Fall graduate develops app for EpiPen users

Kurz turns passions into businesses, majors in entrepreneurship



“Even if it does fail, I’m not going away empty-handed,” soon-to-be graduate David Kurz says as he reflects on his time as an undergraduate in the Carson College of Business on Thursday afternoon.

ANGELICA RELENTE, Evergreen editor-in-chief

An upcoming graduate with an entrepreneurial mindset seeks to enforce future use of an app for those with allergic reactions.

Entrepreneurship major David Kurz said he was always attracted to the idea of starting a business. Kurz said he was involved in an agricultural program in high school and had the task to raise lambs.

“The reason I raised lambs was not because they’re fluffy, but because at the end of it [I] bought a lamb for $200, put $50 worth of food into it and then sold it for $450 [with] a $200 profit,” Kurz said. “That’s really my business mindset coming in.”

He said he was also involved in a wedding videography business in high school and liked the concept of using his resources and skills to turn it into something for profit.

Kurz said he was told to pursue a landscape architect-related career, but he thought that being an entrepreneur was more his calling.

“With entrepreneurship, it’s kind of like, ‘Here’s the toolbox to take whatever passion you have and make it into your business,’ ” he said. “That’s the way I kind of see it.”

Aside from balancing 18 credits per semester along with extracurricular activities, Kurz said he is the founder of Epi-N, an app for epinephrine pen users that alerts 911 dispatchers and emergency contacts in case of an emergency.

“When you have a severe allergic reaction, three out of the five symptoms make it so that you can’t really call 911 or talk,” he said.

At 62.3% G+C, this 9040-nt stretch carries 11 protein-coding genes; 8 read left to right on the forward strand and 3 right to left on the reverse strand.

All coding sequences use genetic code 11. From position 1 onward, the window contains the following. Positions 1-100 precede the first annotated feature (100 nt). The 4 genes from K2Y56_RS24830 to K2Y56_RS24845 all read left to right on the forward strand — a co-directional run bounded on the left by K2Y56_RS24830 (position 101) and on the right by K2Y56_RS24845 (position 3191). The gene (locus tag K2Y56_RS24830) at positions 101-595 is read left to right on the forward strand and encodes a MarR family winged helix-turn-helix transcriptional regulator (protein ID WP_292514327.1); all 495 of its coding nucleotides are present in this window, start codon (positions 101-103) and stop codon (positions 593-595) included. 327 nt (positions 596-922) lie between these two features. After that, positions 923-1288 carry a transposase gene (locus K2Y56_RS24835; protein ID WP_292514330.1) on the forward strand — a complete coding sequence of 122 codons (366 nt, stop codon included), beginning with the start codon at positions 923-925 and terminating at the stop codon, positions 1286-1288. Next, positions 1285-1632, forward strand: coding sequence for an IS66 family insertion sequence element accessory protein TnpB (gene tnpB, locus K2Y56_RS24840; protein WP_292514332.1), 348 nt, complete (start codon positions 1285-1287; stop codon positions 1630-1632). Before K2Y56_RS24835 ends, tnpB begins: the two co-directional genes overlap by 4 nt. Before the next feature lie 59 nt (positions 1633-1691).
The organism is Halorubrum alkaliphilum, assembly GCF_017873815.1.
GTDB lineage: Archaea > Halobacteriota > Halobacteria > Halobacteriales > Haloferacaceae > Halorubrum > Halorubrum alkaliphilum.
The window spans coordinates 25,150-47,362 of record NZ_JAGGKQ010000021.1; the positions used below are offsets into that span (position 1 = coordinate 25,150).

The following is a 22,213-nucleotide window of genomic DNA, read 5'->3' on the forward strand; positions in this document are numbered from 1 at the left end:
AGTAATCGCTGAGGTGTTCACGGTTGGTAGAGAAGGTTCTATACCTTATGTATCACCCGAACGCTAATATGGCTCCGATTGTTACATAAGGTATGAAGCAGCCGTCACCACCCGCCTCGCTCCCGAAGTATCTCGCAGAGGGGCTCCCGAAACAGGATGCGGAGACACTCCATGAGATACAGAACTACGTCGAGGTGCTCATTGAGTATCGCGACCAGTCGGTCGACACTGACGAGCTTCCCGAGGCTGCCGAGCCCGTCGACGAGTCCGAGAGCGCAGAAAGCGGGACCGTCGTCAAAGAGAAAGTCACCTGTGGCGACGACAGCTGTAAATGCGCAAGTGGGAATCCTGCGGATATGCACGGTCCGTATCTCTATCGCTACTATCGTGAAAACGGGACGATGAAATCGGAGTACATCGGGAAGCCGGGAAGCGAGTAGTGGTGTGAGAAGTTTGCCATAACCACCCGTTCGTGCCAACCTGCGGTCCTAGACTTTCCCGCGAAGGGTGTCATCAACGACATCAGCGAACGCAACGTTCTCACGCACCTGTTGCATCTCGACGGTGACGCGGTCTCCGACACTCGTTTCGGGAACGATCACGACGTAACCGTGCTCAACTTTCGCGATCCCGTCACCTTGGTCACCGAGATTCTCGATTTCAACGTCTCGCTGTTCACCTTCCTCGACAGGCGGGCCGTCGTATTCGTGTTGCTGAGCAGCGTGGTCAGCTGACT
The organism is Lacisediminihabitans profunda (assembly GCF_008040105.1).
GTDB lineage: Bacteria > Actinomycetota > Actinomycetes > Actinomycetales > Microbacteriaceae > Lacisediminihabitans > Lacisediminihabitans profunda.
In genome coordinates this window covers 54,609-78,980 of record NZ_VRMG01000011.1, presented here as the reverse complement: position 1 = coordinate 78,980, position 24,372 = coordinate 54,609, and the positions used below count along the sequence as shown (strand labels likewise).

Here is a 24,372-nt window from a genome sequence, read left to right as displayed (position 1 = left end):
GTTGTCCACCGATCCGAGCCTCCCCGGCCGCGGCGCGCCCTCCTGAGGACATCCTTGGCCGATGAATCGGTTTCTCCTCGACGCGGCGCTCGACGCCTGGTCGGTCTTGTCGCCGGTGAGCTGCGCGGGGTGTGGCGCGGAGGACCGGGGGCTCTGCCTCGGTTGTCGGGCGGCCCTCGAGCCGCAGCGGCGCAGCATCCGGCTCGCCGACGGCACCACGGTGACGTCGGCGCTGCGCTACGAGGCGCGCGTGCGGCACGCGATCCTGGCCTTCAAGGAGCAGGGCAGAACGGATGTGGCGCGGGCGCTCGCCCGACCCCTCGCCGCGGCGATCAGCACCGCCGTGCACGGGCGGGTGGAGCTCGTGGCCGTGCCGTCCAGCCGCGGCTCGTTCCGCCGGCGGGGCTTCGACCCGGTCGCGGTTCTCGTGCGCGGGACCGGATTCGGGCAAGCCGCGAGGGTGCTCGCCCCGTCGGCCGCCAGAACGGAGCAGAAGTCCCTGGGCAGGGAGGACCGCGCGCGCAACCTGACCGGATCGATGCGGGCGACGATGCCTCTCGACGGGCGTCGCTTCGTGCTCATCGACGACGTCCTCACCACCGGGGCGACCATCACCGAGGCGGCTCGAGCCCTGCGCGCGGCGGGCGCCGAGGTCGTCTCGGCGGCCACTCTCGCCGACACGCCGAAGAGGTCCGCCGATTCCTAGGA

The app is not available yet, but he plans to release a beta version of it in the near future, Kurz said.

After downloading the app, he said it will inform the person with instructions on how to use it. There will also be a personal page containing the user’s pen information and the last time they used a pen.

Kurz said the home page will have a large, red button for the user to press and hold down to contact emergency resources.

He said he got the idea last October from his best friend who relies on epinephrine for allergies, cold urticaria and bee stings. Cold urticaria is when a person gets hives after being exposed to cold temperatures, he said.

A month later, Kurz said he pitched his idea at a business event in Spokane and continued to participate in events in Pullman and Seattle afterward.

He eventually thought Epi-N was worth investing in and incorporated seven students and four industry professional advisers into his team.

He said he initially planned to set minimal stepping stones for himself and his company but did not think he would get this far with his idea. Nevertheless, he valued the learning experience more than the concept of failure.

“You always have the fear that, ‘Hey, maybe this idea isn’t a good idea,’ ” Kurz said. “In the end, I kind of see it as a learning process … even if it does fail, I’m not going away empty-handed.”

He said he plans to work full-time on Epi-N after he graduates and thinks his business has a bright future ahead.

“Hopefully five years down the road, Epi-N is being sold to a big epinephrine company,” Kurz said. “[I’d] maybe take a year off then start another company.”